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Ethical investing explained

What terms including ESG, SRI and impact mean, plus how to find investment funds and trusts that match your values

In this article
What is ethical investing? Why invest ethically? Will ethical investments make me money?
What investments are ethical? How can I invest ethically?

What is ethical investing?

Ethical investing is an umbrella term for all approaches to investing that consider values as well as returns.

The term also covers issues including, but not limited to, climate change, workers rights, gender equality, arms, tobacco and gambling when selecting companies and other assets.

There are several approaches to ethical investing, with labels you may find on investment marketing materials.

Unfortunately, there’s no regulation of such labels and definitions can be broad:


Ethical (as applied to funds)


Applying negative and/or positive ethical or ‘values-based’ screens to help sift investments.


Sustainable and Responsible Investment (SRI)/Socially Responsible


A wide range of investment strategies that focus on ethical, social and environmental issues.


Environmental, Social and Governance (ESG) investing


Strategies that take into account environmental, social and governance related risks and opportunities, often to help reduce risk.


Impact investing


Investing in a way that delivers measurable social and/or societal effects and benefits as well as financial returns.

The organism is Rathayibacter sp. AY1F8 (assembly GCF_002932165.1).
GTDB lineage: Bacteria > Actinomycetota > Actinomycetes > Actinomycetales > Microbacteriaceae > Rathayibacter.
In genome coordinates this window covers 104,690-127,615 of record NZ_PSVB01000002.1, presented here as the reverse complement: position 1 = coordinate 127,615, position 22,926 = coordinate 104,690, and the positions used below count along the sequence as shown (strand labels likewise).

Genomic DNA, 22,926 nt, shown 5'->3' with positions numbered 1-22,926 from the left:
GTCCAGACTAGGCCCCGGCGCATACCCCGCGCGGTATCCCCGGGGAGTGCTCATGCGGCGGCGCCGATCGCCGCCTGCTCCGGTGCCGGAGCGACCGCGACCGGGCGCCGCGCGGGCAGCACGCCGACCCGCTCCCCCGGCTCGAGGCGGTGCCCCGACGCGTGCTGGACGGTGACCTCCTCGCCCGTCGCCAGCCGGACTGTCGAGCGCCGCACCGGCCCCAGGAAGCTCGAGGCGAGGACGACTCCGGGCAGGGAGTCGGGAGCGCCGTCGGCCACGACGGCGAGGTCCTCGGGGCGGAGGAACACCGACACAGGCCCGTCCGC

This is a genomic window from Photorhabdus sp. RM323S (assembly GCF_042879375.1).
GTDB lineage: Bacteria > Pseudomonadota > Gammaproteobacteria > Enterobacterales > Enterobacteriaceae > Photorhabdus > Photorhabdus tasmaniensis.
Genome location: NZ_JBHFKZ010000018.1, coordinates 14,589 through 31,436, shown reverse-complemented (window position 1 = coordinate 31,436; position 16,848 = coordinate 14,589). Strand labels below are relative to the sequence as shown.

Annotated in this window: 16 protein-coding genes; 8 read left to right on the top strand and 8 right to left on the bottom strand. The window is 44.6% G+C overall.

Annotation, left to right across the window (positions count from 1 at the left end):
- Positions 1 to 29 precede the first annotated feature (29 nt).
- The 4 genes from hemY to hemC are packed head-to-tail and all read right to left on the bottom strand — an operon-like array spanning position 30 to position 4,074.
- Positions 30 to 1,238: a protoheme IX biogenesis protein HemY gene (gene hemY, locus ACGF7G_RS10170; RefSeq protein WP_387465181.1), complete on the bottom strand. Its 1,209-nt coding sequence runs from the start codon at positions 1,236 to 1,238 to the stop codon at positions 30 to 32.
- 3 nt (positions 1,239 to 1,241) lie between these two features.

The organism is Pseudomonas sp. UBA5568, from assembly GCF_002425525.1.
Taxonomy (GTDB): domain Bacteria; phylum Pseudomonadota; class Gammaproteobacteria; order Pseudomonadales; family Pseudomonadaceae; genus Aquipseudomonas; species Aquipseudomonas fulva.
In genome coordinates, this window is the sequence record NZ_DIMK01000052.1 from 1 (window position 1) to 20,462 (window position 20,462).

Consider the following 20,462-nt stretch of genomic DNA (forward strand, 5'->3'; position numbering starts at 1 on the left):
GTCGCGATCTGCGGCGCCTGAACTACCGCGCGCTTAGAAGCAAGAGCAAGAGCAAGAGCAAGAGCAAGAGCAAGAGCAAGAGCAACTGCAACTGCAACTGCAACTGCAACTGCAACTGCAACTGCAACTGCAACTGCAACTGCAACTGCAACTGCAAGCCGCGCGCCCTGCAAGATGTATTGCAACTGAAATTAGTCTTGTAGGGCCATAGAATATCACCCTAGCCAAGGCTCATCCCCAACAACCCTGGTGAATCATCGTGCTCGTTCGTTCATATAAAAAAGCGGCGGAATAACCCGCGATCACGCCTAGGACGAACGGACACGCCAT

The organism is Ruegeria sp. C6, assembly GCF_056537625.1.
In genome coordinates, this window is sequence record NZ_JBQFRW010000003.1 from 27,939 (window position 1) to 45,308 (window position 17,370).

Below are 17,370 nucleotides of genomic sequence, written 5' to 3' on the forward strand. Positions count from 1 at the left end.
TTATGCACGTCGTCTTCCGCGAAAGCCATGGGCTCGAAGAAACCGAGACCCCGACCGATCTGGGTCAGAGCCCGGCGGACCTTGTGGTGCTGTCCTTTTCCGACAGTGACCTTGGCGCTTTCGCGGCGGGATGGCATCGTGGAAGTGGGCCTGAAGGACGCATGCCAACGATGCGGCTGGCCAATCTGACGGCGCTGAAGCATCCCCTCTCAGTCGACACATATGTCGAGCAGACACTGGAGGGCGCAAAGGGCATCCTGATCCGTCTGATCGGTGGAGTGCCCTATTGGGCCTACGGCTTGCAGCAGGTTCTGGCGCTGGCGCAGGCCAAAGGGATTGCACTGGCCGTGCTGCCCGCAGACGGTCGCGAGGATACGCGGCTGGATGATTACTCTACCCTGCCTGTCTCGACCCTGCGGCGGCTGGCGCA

Dark green investing


A strictly screened approach, avoiding any company or industry that does not meet its criteria. 


Light green investing


Seeks out companies that are doing good as opposed to excluding companies that are considered to cause harm.


Sustainable investing


Focuses on environmental and social sustainability issues to help deliver strong investment returns and address issues such as climate change.

Why invest ethically?

Ethical investing is a way to grow your savings without compromising on your values. As with all investing, it involves risks.

Traditionally, ethical investment products, such as funds, enabled you to avoid investing in companies or sectors you disagree with. This is known as divestment.

Cutting out sectors can increase the risk that you’ll miss out on growth and opportunities. On the other hand, if your portfolio excludes, say, oil and the oil price falls, your portfolio is less likely to be affected.

Proponents of environmental, social and governance (ESG) investing, a type of ethical investing, claim that the extra analysis involved means you end up with better-managed companies.

You could also argue that taking into account societal shifts, such as growing concern about climate change, will give you exposure to growing industries and new technology, such as renewable energy.

Each company may have its own formula to measure ESG scores, but we’ve outlined what they could factor in below.

Will ethical investments make me money?

Potentially. Like all types of investments, the value of assets can go up and down. For guaranteed returns you’re better off with a savings account.

Trying to compare the performance of ethical and non-ethical investments is increasingly irrelevant, due to the huge variety of ethical investments and approaches.

Instead, look at the individual company, fund or investment trust you’re considering investing in.